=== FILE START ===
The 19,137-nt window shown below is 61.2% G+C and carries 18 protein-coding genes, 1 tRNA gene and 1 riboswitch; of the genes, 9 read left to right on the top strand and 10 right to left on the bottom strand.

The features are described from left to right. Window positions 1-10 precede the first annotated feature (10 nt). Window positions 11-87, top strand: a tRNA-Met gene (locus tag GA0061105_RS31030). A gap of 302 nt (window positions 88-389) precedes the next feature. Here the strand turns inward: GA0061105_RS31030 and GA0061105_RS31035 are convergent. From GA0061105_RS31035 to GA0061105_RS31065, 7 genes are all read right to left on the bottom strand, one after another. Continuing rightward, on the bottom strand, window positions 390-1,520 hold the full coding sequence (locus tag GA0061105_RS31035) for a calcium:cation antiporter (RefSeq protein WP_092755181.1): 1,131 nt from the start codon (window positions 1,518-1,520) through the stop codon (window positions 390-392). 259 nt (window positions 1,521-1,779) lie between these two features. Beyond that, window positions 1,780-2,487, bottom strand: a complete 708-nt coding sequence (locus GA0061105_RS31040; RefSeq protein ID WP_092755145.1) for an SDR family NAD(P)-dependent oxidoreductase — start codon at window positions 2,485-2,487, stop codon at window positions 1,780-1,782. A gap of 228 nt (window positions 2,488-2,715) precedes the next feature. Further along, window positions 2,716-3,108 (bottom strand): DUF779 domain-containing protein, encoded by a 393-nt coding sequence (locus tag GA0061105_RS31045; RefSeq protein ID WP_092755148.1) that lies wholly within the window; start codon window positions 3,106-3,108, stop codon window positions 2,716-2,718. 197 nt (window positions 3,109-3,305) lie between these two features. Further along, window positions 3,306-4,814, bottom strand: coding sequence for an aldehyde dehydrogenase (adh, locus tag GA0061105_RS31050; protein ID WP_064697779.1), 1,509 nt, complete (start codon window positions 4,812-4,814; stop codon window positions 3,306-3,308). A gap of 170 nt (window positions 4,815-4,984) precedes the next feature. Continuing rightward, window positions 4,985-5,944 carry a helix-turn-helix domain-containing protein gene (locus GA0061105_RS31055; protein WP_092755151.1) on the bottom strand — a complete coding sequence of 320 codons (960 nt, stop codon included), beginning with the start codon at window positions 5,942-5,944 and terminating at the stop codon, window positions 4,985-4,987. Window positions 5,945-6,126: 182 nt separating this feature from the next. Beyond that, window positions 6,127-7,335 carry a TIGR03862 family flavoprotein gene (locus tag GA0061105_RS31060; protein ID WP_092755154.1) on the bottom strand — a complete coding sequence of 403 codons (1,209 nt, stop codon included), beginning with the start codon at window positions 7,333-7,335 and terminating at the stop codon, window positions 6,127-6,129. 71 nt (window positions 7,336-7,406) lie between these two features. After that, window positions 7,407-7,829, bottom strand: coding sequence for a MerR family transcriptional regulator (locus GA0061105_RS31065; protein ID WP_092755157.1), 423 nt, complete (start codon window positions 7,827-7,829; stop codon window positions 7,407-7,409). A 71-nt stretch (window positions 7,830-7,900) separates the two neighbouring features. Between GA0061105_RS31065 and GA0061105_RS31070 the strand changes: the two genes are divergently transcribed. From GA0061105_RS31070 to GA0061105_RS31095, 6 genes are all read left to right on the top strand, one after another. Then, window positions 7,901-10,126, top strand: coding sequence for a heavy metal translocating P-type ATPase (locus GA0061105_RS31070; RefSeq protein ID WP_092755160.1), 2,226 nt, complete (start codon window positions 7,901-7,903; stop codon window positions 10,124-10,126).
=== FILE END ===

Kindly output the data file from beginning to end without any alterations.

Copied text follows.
The 19,137-nt window shown below is 61.2% G+C and carries 18 protein-coding genes, 1 tRNA gene and 1 riboswitch; of the genes, 9 read left to right on the top strand and 10 right to left on the bottom strand.

The features are described from left to right. Window positions 1-10 precede the first annotated feature (10 nt). Window positions 11-87, top strand: a tRNA-Met gene (locus tag GA0061105_RS31030). A gap of 302 nt (window positions 88-389) precedes the next feature. Here the strand turns inward: GA0061105_RS31030 and GA0061105_RS31035 are convergent. From GA0061105_RS31035 to GA0061105_RS31065, 7 genes are all read right to left on the bottom strand, one after another. Continuing rightward, on the bottom strand, window positions 390-1,520 hold the full coding sequence (locus tag GA0061105_RS31035) for a calcium:cation antiporter (RefSeq protein WP_092755181.1): 1,131 nt from the start codon (window positions 1,518-1,520) through the stop codon (window positions 390-392). 259 nt (window positions 1,521-1,779) lie between these two features. Beyond that, window positions 1,780-2,487, bottom strand: a complete 708-nt coding sequence (locus GA0061105_RS31040; RefSeq protein ID WP_092755145.1) for an SDR family NAD(P)-dependent oxidoreductase — start codon at window positions 2,485-2,487, stop codon at window positions 1,780-1,782. A gap of 228 nt (window positions 2,488-2,715) precedes the next feature. Further along, window positions 2,716-3,108 (bottom strand): DUF779 domain-containing protein, encoded by a 393-nt coding sequence (locus tag GA0061105_RS31045; RefSeq protein ID WP_092755148.1) that lies wholly within the window; start codon window positions 3,106-3,108, stop codon window positions 2,716-2,718. 197 nt (window positions 3,109-3,305) lie between these two features. Further along, window positions 3,306-4,814, bottom strand: coding sequence for an aldehyde dehydrogenase (adh, locus tag GA0061105_RS31050; protein ID WP_064697779.1), 1,509 nt, complete (start codon window positions 4,812-4,814; stop codon window positions 3,306-3,308). A gap of 170 nt (window positions 4,815-4,984) precedes the next feature. Continuing rightward, window positions 4,985-5,944 carry a helix-turn-helix domain-containing protein gene (locus GA0061105_RS31055; protein WP_092755151.1) on the bottom strand — a complete coding sequence of 320 codons (960 nt, stop codon included), beginning with the start codon at window positions 5,942-5,944 and terminating at the stop codon, window positions 4,985-4,987. Window positions 5,945-6,126: 182 nt separating this feature from the next. Beyond that, window positions 6,127-7,335 carry a TIGR03862 family flavoprotein gene (locus tag GA0061105_RS31060; protein ID WP_092755154.1) on the bottom strand — a complete coding sequence of 403 codons (1,209 nt, stop codon included), beginning with the start codon at window positions 7,333-7,335 and terminating at the stop codon, window positions 6,127-6,129. 71 nt (window positions 7,336-7,406) lie between these two features. After that, window positions 7,407-7,829, bottom strand: coding sequence for a MerR family transcriptional regulator (locus GA0061105_RS31065; protein ID WP_092755157.1), 423 nt, complete (start codon window positions 7,827-7,829; stop codon window positions 7,407-7,409). A 71-nt stretch (window positions 7,830-7,900) separates the two neighbouring features. Between GA0061105_RS31065 and GA0061105_RS31070 the strand changes: the two genes are divergently transcribed. From GA0061105_RS31070 to GA0061105_RS31095, 6 genes are all read left to right on the top strand, one after another. Then, window positions 7,901-10,126, top strand: coding sequence for a heavy metal translocating P-type ATPase (locus GA0061105_RS31070; RefSeq protein ID WP_092755160.1), 2,226 nt, complete (start codon window positions 7,901-7,903; stop codon window positions 10,124-10,126).